Postman is one of the leading critics of technology, a lonely, dissenting voice warning about our overdependence on things and the loss of our relationships with people. You can pick up any of his books and find thoughtful, incisive, provocative reading. I've picked this one purely because it's on point. Needless to say, I both share some of his concerns (see "Soul Under Seige" in my book The Next 20 Years of Your Life), and disagree with him in other areas (I would no more think of writing a book with a paper, pencil, and manual typewriter than I would put my trust in bureaucrats.) Well worth reading.

Nano - The Emerging Science of Nanotechnology: Remaking the World Molecule by Molecule, Ed Regis (Boston: Little Brown and Company, 1995)
This eminently readable account of Eric Drexler's life and work will surprise you with the possibilities of this largely unrecognized technology. For current information, you'll need to go to the Internet. Try http://www.foresight.org/index.html as a starting point.

Metaman: The Merging of Humans and Machines Into a New Global Superorganism, Gregory Stock (Toronto: Doubleday Canada, 1993)
Stock's fascinating thesis is that humanity today forms a single, collective organism more powerful than any collection of individuals. For instance, he points out that no one individual, starting with only raw materials, could manufacture a modern computer. Computers, therefore, are a product of the human race, not of individual human beings.

The Millennial Project: Colonizing the Galaxy in Eight Easy Steps, Marshall T. Savage (Boston: Little, Brown, 1994)
This fascinating book is not intended as science fiction; it is a completely serious proposal to do exactly what the title says. Along the way, it offers simple solutions to such problems as energy supply, pollution, overpopulation, disease, and so on. Whether you believe Savage or not, this book will make you look at the cosmos in a different light. Maybe our problems are the result of thinking too small!

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General Interest

Guns, Germs, and Steel: The Fates of Human Societies, Jared Diamond (New York: Norton, 1997)
Every once in a while a book comes out of nowhere that is so unusual that it defies catagorization, crushes preconceptions, and provokes cries of admiration and anguish. Such a work is Guns, Germs, and Steel: The Fates of Human Societies by Jared Diamond. It won the Pulitzer Prize for Literature, and has glowing endorsements from virtually every major publication in the English language, yet almost defies description. It's a history book written by a professor of physiology from the UCLA School of Medicine. It's about evolution, migration, culture, geology, anthropology, and a dozen other topics, yet it reads like a 480-page novel. It describes the history of human societies over the last 13,000 years.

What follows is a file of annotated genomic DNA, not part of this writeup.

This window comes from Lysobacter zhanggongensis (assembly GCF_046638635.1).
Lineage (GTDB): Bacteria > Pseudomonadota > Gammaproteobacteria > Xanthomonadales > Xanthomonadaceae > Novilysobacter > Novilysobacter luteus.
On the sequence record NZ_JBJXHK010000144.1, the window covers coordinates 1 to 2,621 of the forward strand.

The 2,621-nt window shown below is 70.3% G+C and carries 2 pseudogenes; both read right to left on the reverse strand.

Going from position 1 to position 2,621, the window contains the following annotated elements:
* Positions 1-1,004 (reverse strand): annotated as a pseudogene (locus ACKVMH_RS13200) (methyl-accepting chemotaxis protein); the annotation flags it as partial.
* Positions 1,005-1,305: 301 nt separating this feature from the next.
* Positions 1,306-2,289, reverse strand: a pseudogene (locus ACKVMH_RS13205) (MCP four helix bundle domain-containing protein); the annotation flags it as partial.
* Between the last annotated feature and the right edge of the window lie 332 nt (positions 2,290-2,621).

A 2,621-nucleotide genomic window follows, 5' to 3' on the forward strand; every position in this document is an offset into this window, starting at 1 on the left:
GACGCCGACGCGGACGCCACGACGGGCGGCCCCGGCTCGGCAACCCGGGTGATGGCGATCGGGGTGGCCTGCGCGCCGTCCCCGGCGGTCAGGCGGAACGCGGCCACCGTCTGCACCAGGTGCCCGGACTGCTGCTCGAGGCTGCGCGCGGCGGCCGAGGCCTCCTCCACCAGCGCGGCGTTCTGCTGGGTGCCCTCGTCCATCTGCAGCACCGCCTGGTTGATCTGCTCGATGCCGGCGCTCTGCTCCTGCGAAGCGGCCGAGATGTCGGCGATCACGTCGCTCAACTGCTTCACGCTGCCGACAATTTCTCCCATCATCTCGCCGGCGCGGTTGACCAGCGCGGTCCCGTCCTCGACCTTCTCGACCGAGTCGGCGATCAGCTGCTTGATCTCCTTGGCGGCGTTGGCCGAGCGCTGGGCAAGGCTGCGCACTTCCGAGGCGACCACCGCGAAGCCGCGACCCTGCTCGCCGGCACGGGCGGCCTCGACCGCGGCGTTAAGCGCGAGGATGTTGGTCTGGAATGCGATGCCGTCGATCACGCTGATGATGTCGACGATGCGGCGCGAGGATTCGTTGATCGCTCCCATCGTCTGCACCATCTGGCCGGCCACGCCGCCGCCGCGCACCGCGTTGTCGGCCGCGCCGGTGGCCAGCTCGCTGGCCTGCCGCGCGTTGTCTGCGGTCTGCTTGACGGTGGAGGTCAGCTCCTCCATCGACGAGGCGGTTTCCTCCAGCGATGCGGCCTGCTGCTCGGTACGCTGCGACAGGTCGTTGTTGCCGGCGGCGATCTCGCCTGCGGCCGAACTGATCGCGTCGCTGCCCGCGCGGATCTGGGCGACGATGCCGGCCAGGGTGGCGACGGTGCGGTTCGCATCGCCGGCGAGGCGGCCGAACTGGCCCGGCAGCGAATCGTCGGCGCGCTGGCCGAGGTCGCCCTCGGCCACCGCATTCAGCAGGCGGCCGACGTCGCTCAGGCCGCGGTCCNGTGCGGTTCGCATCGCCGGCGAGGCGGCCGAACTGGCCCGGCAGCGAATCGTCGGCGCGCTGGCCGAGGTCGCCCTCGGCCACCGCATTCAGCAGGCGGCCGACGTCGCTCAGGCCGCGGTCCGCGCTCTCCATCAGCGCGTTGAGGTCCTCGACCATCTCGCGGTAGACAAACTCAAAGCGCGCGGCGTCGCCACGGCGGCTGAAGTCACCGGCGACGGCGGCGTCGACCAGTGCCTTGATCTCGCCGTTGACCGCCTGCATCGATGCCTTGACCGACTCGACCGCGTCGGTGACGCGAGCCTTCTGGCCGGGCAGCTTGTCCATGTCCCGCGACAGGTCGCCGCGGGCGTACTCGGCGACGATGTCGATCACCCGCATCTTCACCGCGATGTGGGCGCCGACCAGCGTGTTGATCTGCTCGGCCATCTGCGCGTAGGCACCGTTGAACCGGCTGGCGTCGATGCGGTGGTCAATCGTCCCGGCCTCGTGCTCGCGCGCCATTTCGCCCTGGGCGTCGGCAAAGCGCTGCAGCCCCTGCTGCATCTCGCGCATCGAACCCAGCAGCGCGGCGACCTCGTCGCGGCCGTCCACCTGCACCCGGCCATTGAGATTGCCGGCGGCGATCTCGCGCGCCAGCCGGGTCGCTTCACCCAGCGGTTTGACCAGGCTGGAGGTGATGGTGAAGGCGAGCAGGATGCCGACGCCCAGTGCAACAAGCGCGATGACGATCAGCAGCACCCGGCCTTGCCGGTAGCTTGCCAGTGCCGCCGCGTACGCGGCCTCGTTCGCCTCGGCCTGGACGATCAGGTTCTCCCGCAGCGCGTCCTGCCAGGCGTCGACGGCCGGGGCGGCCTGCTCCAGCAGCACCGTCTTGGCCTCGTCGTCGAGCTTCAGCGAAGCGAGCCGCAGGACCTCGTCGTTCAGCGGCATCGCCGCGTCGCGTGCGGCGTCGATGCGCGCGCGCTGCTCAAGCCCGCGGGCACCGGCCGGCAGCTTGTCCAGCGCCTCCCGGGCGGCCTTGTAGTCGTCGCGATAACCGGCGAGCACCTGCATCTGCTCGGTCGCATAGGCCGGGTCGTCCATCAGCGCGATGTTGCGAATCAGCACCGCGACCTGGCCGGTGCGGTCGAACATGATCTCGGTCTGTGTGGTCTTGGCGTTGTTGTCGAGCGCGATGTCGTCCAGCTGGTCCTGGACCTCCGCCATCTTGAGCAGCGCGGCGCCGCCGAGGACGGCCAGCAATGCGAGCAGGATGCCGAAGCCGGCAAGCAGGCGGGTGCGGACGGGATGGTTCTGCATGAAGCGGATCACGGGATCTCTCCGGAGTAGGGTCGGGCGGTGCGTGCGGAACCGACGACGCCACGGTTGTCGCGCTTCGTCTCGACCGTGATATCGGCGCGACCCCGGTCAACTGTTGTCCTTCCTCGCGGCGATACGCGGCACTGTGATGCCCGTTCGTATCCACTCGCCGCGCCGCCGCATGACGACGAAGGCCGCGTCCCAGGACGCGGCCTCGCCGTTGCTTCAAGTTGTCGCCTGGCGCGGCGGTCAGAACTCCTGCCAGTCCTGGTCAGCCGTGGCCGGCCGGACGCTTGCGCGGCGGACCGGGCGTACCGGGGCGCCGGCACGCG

Just Six Numbers: The Deep Forces that Shape the Universe, Martin Rees (Basic Books, 1999)
Want to stretch your mind? This slim, elegantly readable volume will do it for you. Martin Rees is Professor of Cosmology at Cambridge University, and holds the honorary title of Astronomer Royal. According to Rees, the universe and life would not have been possible except for the precise values of six universal factors that determine how the universe works. These numbers include things like the strength of the electrical forces that hold atoms together; the amount of material in our universe; the strength of a hypothesized 'anti-gravity' that controls the expansion of the universe; and the number of dimensions (three, plus time). If any of these numbers had been even slightly different, our universe would not exist and life would not be possible. The infinitesimally small probability of this precise combination of values occurring raises questions of the existence of a Creator - or whether our universe is just one of an infinite number of 'multiverses' that contain all possible variations of reality.

Nonzero: The Logic of Human Destiny, Robert Wright (Pantheon Books, 2000)
If cosmology doesn't challenge you, try teleology, the branch of philosophy that discusses whether there is an underlying purpose to existence. Wright argues that, viewed from a distance, the history of the emergence of life, through and beyond human beings, shows unmistakable signs of moving in a specific, well-defined direction. Although at the end of the book he speculates very cautiously about the nature of that direction (and the possible existence of a Director), he keeps at least one foot on hard scientific fact at all times, and never takes a real, speculative plunge. The result is a cautious marshalling of facts and observations, and a tantalizing exposition of why we're here, and where we may be going. He contends, for instance, that humanity is now a super-organism, with each individual being a component of a much larger, more powerful entity. You may not like the way he argues, or the conclusions he reaches, but he will provoke you to think about things we normally don't consider on a daily basis. Well-written, easily readable (although you may have to stop from time to time to think about what he's said), but can be maddeningly methodical - as you would hope from someone dealing in such a tenuous field.